Wednesday, September 9, 2009

Dim the Lights 2: Dim Harder

So now that we’ve established in what ways I have been lacking, there’s still a bit more reflection to get out of the way before we get on with the movie absorbing. What exactly do I hope to gain by watching all these movies? What is the definition of a true film aficionado, anyway?

I propose that a true film aficionado possesses an unconditional love of film.


Note that I’m not advocating an unconditional love of all films, plural. I’m not for a moment  suggesting you have to endure the latest Martin Lawrence or Sandra Bullock vehicle with a nod, a smile, and a prompt proffering of your rear for another spanking to prove you got the moxie to hang with the likes of Ebert. No, a love of film is not an invitation to masochism (and when it is, you probably know what you’re getting into), but it does require you to seek out films outside the cozy confines of your claustrophobic comfort zone/coffin and squeeze enjoyment/enlightenment even from those films you do not particularly like upon  first viewing.

A true love of film should inculcate a desire deep within the aspiring aficionado to be challenged, to be awed, to engage. If a vetted, initially unappealing film underwhelms you, it’s your duty to navigate between the twin pitfalls of (a) discounting your own discernment and assuming the anointed ones are right; and (b) dismissing the commonly accepted critical opinion outright because those durn critics just want to look like they’s a-book-learn’d. The true aficionado seeks the middle way, (c): feeling secure enough in his own tastes to see what works for him and what doesn’t, but, crucially, attempting to understand why a film is regarded so highly even though the aficionado himself might take some exception. This takes practice. After all, biases and insecurities tend be pretty good at hiding themselves and do not yield easily.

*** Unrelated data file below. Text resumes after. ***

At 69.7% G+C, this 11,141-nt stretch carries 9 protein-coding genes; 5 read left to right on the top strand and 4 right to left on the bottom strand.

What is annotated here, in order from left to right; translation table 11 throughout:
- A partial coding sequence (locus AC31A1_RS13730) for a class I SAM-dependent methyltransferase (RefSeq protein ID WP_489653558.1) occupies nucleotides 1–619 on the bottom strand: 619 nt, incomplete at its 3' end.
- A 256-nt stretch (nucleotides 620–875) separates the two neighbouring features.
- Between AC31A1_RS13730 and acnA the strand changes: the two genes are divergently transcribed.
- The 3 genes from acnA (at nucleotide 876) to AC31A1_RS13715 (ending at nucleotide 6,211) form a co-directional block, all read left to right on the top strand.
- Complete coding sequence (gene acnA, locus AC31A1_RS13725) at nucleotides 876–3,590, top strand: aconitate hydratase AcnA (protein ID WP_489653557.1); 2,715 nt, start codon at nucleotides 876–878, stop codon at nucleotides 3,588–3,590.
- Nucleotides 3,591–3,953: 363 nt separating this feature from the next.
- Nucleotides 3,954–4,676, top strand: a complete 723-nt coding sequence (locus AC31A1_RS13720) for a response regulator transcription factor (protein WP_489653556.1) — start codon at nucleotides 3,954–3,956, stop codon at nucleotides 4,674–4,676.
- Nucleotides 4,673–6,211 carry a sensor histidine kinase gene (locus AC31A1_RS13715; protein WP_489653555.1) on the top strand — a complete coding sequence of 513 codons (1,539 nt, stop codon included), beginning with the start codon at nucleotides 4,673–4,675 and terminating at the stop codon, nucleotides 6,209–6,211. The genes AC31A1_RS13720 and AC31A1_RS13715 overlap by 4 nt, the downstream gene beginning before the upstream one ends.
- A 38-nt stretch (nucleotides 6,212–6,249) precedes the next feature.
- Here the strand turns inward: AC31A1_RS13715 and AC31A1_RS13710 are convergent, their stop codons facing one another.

Only with open eyes, an unquenchable thirst, and and an unflappable curiosity can you synthesize the critical thinking processes and tastes of your betters. These necessary faculties, however, do not come naturally, but must be cultivated, nurtured, and even toughened up a bit to grow.  Yes, you watch District 9 and The Prestige and Iron Man, but when a ‘50s musical dances on through, or a bit of Bolshevik propaganda swings a hammer in your general direction, you make it a point to put on your shiniest tap shoes and a thinkin’ cap in the shape of a big, fat nail head. The more you see, from as many different places and times and genres you can find, the thirstier you become, because if there’s one thing all of us has learned from late-stage postindustrial capitalism, too much is never enough. You get thirstier the more you absorb, and the more you absorb, the more discerning you become. So even films which fail to resonate at first still deepen your respect for the art form, the magic percolating on the screen with that luminous, crazy sorcery every time the lights dim. Through this lens, you work on sharpening your own eyes with no need for Ben Lyons’ perfumed blindfold or the misshapen microscope of an Armond White.


Which is not to say the path cannot benefit from a guide, one who has trod where the novice dares. Dante had Virgil to lead him through the afterlife; Superman had Pa Kent to teach him how to be human;  Rocky had… The Penguin. But why did I choose Ebert? Well, he does happen to be the most famous movie critic of all time. You may have heard of At the Movies. The whole thumbs-up, thumbs-down thing? His idea. And conveniently enough, he’s already drawn us up a map, reproducing every single one of the Great Movies columns featured on his website.